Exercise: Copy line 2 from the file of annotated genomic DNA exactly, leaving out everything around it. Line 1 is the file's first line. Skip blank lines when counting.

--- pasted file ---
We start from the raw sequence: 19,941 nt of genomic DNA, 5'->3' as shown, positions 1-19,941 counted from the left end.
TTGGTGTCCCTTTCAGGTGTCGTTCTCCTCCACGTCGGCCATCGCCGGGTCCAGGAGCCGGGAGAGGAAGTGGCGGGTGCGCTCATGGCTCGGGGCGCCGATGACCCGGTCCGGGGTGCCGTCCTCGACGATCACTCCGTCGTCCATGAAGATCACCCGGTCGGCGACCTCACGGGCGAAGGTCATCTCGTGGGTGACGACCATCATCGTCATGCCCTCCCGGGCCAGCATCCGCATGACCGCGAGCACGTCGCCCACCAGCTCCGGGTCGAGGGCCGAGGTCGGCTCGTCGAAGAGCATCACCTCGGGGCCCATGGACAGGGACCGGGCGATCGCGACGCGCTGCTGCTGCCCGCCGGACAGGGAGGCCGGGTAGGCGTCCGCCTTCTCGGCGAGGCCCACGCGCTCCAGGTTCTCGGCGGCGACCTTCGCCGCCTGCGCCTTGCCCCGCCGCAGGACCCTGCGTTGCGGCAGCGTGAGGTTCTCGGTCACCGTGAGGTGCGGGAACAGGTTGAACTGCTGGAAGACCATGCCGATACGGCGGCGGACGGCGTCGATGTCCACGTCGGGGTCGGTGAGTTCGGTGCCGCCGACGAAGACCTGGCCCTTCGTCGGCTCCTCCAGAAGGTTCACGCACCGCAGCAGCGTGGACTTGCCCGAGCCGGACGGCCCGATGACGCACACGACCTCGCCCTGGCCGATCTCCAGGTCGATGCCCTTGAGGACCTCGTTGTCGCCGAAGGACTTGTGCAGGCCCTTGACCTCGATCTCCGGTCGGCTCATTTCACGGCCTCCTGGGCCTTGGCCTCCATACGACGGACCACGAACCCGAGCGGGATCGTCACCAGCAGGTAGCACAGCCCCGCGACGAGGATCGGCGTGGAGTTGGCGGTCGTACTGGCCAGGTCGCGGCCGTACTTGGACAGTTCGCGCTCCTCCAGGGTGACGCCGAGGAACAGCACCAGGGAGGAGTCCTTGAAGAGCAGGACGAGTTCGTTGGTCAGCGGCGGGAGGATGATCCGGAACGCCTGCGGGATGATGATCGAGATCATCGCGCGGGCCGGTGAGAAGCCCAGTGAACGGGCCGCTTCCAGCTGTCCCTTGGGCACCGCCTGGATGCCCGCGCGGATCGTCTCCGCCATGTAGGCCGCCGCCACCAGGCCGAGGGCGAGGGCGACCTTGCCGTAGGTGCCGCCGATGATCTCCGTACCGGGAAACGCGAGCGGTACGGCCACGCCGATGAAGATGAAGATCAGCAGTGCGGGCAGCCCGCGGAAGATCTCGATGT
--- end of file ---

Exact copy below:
TTGGTGTCCCTTTCAGGTGTCGTTCTCCTCCACGTCGGCCATCGCCGGGTCCAGGAGCCGGGAGAGGAAGTGGCGGGTGCGCTCATGGCTCGGGGCGCCGATGACCCGGTCCGGGGTGCCGTCCTCGACGATCACTCCGTCGTCCATGAAGATCACCCGGTCGGCGACCTCACGGGCGAAGGTCATCTCGTGGGTGACGACCATCATCGTCATGCCCTCCCGGGCCAGCATCCGCATGACCGCGAGCACGTCGCCCACCAGCTCCGGGTCGAGGGCCGAGGTCGGCTCGTCGAAGAGCATCACCTCGGGGCCCATGGACAGGGACCGGGCGATCGCGACGCGCTGCTGCTGCCCGCCGGACAGGGAGGCCGGGTAGGCGTCCGCCTTCTCGGCGAGGCCCACGCGCTCCAGGTTCTCGGCGGCGACCTTCGCCGCCTGCGCCTTGCCCCGCCGCAGGACCCTGCGTTGCGGCAGCGTGAGGTTCTCGGTCACCGTGAGGTGCGGGAACAGGTTGAACTGCTGGAAGACCATGCCGATACGGCGGCGGACGGCGTCGATGTCCACGTCGGGGTCGGTGAGTTCGGTGCCGCCGACGAAGACCTGGCCCTTCGTCGGCTCCTCCAGAAGGTTCACGCACCGCAGCAGCGTGGACTTGCCCGAGCCGGACGGCCCGATGACGCACACGACCTCGCCCTGGCCGATCTCCAGGTCGATGCCCTTGAGGACCTCGTTGTCGCCGAAGGACTTGTGCAGGCCCTTGACCTCGATCTCCGGTCGGCTCATTTCACGGCCTCCTGGGCCTTGGCCTCCATACGACGGACCACGAACCCGAGCGGGATCGTCACCAGCAGGTAGCACAGCCCCGCGACGAGGATCGGCGTGGAGTTGGCGGTCGTACTGGCCAGGTCGCGGCCGTACTTGGACAGTTCGCGCTCCTCCAGGGTGACGCCGAGGAACAGCACCAGGGAGGAGTCCTTGAAGAGCAGGACGAGTTCGTTGGTCAGCGGCGGGAGGATGATCCGGAACGCCTGCGGGATGATGATCGAGATCATCGCGCGGGCCGGTGAGAAGCCCAGTGAACGGGCCGCTTCCAGCTGTCCCTTGGGCACCGCCTGGATGCCCGCGCGGATCGTCTCCGCCATGTAGGCCGCCGCCACCAGGCCGAGGGCGAGGGCGACCTTGCCGTAGGTGCCGCCGATGATCTCCGTACCGGGAAACGCGAGCGGTACGGCCACGCCGATGAAGATGAAGATCAGCAGTGCGGGCAGCCCGCGGAAGATCTCGATGT